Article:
Well, it is October 9th and the Rays have beaten the Astros in two games at the Trop to bring the division series to 2 and 2. Remember that the Astros were 2 - 0 before heading to St. Petersburg. But when the Rays got back to their home field, Wow! They never gave up! They beat the Astros 10 - 3 in game 3 and 4 - 1 in game 4. What a comeback thanks to some great pitching and hot bats.
Whether the Rays win game 5, it doesn't matter at this point. They have proven themselves. They chased Justin Verlander from the mound in the 4th inning of game 4. The Rays have the lowest payroll in all baseball with a lineup of no name players. Yet they beat one of the best teams in baseball in two straight games.
The attendance of the two home game playoffs were near capacity which is amazing considering that through out the season they struggled to get 18,000 in the seats. But the crowds came and as manager Kevin Cash and many of the players said, it was tremendous crowd support that helped them with the momentum. Now Tampa Bay fans, win or lose, lets support the team next year!
Well, I have to admit the Rays are actually playing baseball now. Yes, there are a few slip ups here and there but overall they are doing well. I am partiuclarly impressed with the pitching lately. Example, in game two of the double header with the Orioles Tuesday night (Sep 3), seven Tampa Bay relievers combined on a five-hitter and the playoff-contending Rays blanked the Orioles 2-0. Diego Castillo has really improved in his last few outings too. Go Rays!
I can sum up the disappointing Rays season so far in one word. PITCHING! Granted they have a problem with injuries with their starters. Tyler Glasnow is out, Blake Snell is out with an injury, Yonny Chirinos is out with an injury. So they have only had Charlie Morton and Ryan Yarbrough as starters. Both have done a great job. So Cash has had to rely on the opener and the bullpen. There in lies the tale. The bullpen stinks. Jose Alvarado, Diego Castillo can throw the ball 100 mph but absolutely no control. Big deal but if you can't control the strike zone, it is a hindrance not an asset.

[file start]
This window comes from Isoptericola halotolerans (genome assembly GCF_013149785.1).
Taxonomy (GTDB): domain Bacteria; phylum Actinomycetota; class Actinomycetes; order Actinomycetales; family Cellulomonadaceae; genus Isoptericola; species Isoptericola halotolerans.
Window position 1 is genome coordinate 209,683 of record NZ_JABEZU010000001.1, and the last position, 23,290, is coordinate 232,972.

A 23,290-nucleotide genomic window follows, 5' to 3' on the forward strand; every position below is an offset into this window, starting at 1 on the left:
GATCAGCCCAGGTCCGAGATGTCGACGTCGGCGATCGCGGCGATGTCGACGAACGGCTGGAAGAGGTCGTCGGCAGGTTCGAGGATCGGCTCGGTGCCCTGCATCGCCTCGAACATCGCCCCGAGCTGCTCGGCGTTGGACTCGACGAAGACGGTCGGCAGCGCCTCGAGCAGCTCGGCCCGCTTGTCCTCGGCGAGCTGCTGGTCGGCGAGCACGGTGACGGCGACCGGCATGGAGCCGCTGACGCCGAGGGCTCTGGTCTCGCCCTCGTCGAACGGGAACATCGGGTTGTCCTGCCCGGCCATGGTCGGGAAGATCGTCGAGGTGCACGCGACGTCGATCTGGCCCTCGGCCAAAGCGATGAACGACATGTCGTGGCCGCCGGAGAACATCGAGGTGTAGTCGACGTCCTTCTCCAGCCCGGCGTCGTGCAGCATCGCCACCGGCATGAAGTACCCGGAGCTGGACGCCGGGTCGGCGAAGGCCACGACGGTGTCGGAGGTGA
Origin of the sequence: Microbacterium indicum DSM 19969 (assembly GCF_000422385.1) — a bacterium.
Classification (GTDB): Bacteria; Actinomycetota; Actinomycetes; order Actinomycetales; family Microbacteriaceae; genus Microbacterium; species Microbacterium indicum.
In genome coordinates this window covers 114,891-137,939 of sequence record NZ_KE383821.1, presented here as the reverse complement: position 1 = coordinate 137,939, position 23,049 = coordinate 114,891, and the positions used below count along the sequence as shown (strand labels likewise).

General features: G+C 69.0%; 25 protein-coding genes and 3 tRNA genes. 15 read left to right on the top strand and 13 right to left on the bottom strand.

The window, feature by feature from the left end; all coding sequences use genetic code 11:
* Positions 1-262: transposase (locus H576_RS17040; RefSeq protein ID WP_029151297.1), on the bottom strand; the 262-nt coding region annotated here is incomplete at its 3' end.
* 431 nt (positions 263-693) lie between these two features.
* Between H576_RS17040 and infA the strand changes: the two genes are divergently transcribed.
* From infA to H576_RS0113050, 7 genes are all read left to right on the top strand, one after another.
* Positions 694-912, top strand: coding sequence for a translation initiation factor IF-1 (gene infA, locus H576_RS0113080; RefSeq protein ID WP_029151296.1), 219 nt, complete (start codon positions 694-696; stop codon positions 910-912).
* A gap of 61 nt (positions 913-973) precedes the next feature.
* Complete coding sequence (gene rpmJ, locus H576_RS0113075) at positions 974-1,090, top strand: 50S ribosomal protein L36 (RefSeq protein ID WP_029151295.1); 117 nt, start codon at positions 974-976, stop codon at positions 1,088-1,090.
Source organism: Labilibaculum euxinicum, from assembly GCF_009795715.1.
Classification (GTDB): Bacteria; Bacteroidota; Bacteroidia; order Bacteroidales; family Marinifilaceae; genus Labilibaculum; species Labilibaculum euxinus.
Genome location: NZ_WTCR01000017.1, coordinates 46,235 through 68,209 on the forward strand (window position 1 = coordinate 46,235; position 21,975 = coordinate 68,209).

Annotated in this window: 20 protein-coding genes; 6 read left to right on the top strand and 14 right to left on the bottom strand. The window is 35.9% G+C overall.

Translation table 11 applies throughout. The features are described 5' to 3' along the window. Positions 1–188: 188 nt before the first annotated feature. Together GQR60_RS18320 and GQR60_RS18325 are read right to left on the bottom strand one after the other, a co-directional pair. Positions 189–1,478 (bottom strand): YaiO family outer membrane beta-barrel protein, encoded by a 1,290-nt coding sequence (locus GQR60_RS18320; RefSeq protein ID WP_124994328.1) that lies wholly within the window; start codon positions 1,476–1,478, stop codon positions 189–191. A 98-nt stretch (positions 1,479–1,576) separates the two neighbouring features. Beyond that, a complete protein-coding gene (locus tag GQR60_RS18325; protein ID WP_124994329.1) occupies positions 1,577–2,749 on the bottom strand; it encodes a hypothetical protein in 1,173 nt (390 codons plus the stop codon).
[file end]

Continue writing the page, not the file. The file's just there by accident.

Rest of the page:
Here is a great example. With the series with the Houston Astros, in game three, Cash decided 85 pitches was enough for Yarby and decided to go to Diego Castillo for the 7th inning. It did not go well. Again in bottom half of the inning in which the Rays’ score the Astro’s also scored. Diego Castillo opened up the inning with a walk to Yuli Gurriel and a double to Aledmys Diaz to tie the game up, again. Jake Marisnick Singled, George Springer singled, and a throwing error by Eric Sogard that should’ve ended the inning causes 2 more Astros to score and its 6-4 Astros. Cash went from Diego Castillo to Oliver Drake in the 8th inning, and it didn’t get any better. Drake opened up the inning with a double to Alex Bregman and a single to Yordon Alvarez. A groundout of Yuli Gurriel would put runners on 2nd and 3rd with 1 out, which lead to Cash and Drake to intentionally walk Aledmys Diaz to load the bases and set up the double play for catcher Martin Maldonado.In theory, its nice. Bases are still loaded. Drake did get Jake Marisnick to strike out, but walked George Springer, and the Rays found themselves in a 8-4 hole.The silver lining of this loss, is that Willy Adames continues his dominance on the road, and hit a 2-run HR off Roberto Osuna to give Rays fans hope.